Singapore is pretty well known the world over for its architectural feats and gastronomic delights. But what gives our small island an even greater identity is probably our unique culture that’s not found anywhere else. If you are heading here for the first time, there are certain things done by the locals that might leave you scratching your head.
Even my fellow Singaporeans might not be able to answer your questions or be there to help you when you are looking for answers. As such, here’s a bit of a guide to the 10 things foreigners need to know about Singaporean culture when visiting our little country.
You will probably come across the common sight of tissue packets, name cards or even umbrellas lying on tables in Singapore food courts. This indicates that the table has been “choped” – our local slang for ‘Reserved’.
The item has not been left behind by a forgetful patron nor is it there for the taking; it’s a clear sign that the table is occupied, which means you better not make the mistake of sitting down. Quirky? Definitely. So many Singaporeans have adopted this habit that it’s been inculcated into our culture, so keep this in mind.
Majority of Singaporeans speak English but sometimes, it may not sound like we are. That’s because we’re used to a version of it called Singlish. More often than not, foreigners tend to be perplexed when they hear the words coming out from our mouths.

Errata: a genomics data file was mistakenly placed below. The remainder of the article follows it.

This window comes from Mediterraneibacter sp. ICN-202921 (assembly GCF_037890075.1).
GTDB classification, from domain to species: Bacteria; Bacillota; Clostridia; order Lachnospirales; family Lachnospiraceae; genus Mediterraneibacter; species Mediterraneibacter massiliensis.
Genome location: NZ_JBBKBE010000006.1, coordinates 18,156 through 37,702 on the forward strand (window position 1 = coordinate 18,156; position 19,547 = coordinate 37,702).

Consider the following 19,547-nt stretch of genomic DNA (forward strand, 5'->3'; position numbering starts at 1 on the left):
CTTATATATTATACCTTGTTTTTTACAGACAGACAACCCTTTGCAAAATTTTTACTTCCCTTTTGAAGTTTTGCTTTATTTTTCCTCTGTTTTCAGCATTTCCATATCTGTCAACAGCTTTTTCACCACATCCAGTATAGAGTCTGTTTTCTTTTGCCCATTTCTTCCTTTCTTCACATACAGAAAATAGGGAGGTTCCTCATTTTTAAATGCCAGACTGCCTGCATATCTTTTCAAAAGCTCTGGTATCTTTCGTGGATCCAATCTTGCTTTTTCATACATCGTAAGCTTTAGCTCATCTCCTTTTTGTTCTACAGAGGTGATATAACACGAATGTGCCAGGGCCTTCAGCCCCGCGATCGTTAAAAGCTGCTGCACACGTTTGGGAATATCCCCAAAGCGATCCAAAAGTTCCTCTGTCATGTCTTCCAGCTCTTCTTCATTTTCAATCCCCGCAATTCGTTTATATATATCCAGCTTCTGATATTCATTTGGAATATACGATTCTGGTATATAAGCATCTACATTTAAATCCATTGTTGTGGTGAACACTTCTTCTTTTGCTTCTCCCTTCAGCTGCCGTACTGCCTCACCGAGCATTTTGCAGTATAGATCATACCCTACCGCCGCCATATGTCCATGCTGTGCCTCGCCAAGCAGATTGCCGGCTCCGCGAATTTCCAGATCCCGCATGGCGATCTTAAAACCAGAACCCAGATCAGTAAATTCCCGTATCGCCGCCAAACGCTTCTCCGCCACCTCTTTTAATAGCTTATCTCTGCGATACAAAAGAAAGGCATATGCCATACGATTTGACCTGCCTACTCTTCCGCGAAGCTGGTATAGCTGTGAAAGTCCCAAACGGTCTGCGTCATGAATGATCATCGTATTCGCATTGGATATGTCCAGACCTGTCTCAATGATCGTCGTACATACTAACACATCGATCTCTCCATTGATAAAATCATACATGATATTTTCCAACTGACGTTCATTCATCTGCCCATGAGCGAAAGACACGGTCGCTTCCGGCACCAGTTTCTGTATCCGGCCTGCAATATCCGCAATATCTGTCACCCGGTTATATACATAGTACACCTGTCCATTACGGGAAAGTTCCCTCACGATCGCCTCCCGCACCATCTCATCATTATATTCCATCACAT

Just a simple word can have very different meanings to it. Singlish phrases are quite easy to pick up and you will definitely earn the hearts of locals if you were to mention some in conversations.
Singaporeans have this unspoken rule that is often abided by – keeping to the left. Be it on pavements or on escalators, keeping to the left side is often the norm that you will see. As part of a campaign to promote courtesy years ago, this behaviour has been instilled into our culture.
For those who are in a rush, the right side is reserved for you to make your way past the orderly line. A word of caution though; try to keep to this rule or you might end up getting shoved or worse, tsk-ed at.
Have you ever heard of 17 variations of a certain item? In Singapore, we have that with a basic cup of coffee. Over the years, many locals have customised and tweaked their cup of joe right down to the specifics.
You will often hear such orders being made at a nearby coffee shop when you visit and the best part, it is priced at a fraction of a regular one from Starbucks. Try to enjoy the local coffee the Singaporean way, starting with the ordering process.
We Singaporeans love to queue. Be it for transport, the latest iPhone or a famous food stall, we are there for the long haul.
As long as there’s a queue, people will start to line up even without knowing what the queue is for. But one thing’s for sure; there is something at the end that is worth queueing up for. You could ask someone at the tail end, but chances are they will not know as well. It’s just So Singaporean to do this.